interference between adjacent wires is reduced allowing a longer cable
length.


---
Ferdinand

a2retro

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Feb 9, 2008, 2:51:50 PM2/9/08
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To: ferdimh
> --- Synchronet 3.14a-Win32 NewsLink 1.85

Hi ..

yes my ISP is moving server instances to new hardware this weekend ...
things should be back in awhile.

thanks for the feedback ....

I was trying to keep things simple/flexible as possible and wanted to
keep it strictly pass through .. being targeted to the folks who would
sacrifice an old disk II controller just to get an edge connector.

I see myself using the side pins to attach Analyzer leads and the top
card edge to solder a female dual row socket .... I will then use the
90deg header mounted on perf board to plug that into the female socket.
Being content to have my card under development sticking out the top of
the case.

I will give your suggestions some thought and maybe integrate them or
come up with a second version of the breakout board.

Thanks again ...

Michael J. Mahon

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Feb 9, 2008, 3:28:59 PM2/9/08
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fer...@gmx.de wrote:
> I'm unable to see the pictures... your server seems to be down.
> Such a breakout board is a nice idea.
> But I'd include buffers for all signals and fuses for the powers to
> protect the Apple 2.

Buffers are problematic for 2-way signals, and in any case
modify the electrical interface so that a card designed to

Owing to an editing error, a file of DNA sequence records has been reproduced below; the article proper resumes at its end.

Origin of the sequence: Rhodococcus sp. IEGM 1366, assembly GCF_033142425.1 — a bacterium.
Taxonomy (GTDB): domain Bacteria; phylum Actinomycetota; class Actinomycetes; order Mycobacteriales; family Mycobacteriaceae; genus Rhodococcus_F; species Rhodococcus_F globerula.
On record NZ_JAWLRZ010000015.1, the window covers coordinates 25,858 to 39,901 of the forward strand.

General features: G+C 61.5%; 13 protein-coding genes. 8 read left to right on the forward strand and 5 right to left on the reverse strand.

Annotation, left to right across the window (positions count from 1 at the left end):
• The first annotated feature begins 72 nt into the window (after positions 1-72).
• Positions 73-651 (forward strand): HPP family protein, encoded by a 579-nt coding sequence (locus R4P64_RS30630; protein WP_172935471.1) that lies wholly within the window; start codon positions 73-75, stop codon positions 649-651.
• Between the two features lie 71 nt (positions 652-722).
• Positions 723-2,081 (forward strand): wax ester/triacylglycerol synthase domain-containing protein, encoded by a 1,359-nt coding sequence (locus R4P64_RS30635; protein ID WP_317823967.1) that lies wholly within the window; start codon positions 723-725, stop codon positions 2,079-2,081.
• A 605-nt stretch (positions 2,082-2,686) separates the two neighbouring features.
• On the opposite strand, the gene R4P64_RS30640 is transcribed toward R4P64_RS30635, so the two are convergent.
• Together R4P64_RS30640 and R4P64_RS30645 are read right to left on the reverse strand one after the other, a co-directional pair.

work on the other side of the buffers may not work properly
when installed directly on the Apple bus.

Best plan for prototyping is to keep any bus extension to
a few inches (like an extender card) and don't put any
extra electronics between the bus and the prototype card.

> And I'd use a 68-pin cable where I'd put the power lines between the
> high freqency signal lines:
> 16 address, 8 data, 3 strobes, R/W, 4 clocks and 2 interrupt signals
> yield 34 pins. the other 34 should be reserved for power. This way
> interference between adjacent wires is reduced allowing a longer cable
> length.

FWIW, I've successfuly operated many (not all) Apple II cards at
the end of a 50-wire ribbon cable about 30" long. No buffering or
crosstalk protection was required, and only the usual power bypassing
on the card itself.

Most cards for the Apple are amazingly robust and tolerant of
extra wire (though the disclaimer about perturbing timing and
edges with buffers above still applies in general).

-michael

NadaPong: Network game demo for Apple II computers!
Home page: http://members.aol.com/MJMahon/